CAMBRIDGE, MASSACHUSETTS — A U.S. startup company called NextGen Jane is developing smart tampons that can let users test themselves for STDs and other reproductive illnesses.
“I was trying to develop a way for women to monitor their own fertility at home, and those kinds of diagnostic tests require a lot of blood. So I was thinking about women and blood. When you put those words together, it becomes obvious. We have an opportunity every single month to collect blood from women, without needles,” Ridhi Tariyal, a Harvard graduate and the CEO of NextGen Jane told the New York Times.
Menstrual blood contains cells from the ovaries and uterus. NextGen Jane uses a 3D-printed prototype that extracts the blood from a tampon before medical tests are conducted outside the body.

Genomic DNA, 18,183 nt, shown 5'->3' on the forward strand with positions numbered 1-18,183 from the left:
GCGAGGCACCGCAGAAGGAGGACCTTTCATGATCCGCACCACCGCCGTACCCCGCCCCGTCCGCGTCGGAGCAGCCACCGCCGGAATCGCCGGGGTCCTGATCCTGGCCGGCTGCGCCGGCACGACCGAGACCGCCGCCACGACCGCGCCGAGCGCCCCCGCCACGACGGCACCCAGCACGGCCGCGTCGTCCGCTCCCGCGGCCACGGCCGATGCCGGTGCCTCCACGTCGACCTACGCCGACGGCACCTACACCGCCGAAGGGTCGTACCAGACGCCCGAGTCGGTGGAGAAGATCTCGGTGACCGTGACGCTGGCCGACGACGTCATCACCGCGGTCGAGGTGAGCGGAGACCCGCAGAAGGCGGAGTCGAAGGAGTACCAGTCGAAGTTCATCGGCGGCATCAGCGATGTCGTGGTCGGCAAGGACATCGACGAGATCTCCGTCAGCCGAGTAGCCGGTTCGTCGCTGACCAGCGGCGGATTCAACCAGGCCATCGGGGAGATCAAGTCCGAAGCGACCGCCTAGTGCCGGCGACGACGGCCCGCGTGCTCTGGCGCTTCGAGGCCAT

The tests may be able to detect chlamydia, a disease that blocks the fallopian tubes and prevents fertilization. The device can also test for the human papilloma virus, which causes genital warts and cervical cancer. The company is also experimenting with testing the genomic changes in menstrual blood to examine polycystic ovarian syndrome, uterine fibroids and endometriosis, which is traditionally diagnosed by laparoscopic surgery.
The company is currently conducting clinical trials and a final product is expected to be completed in the next year.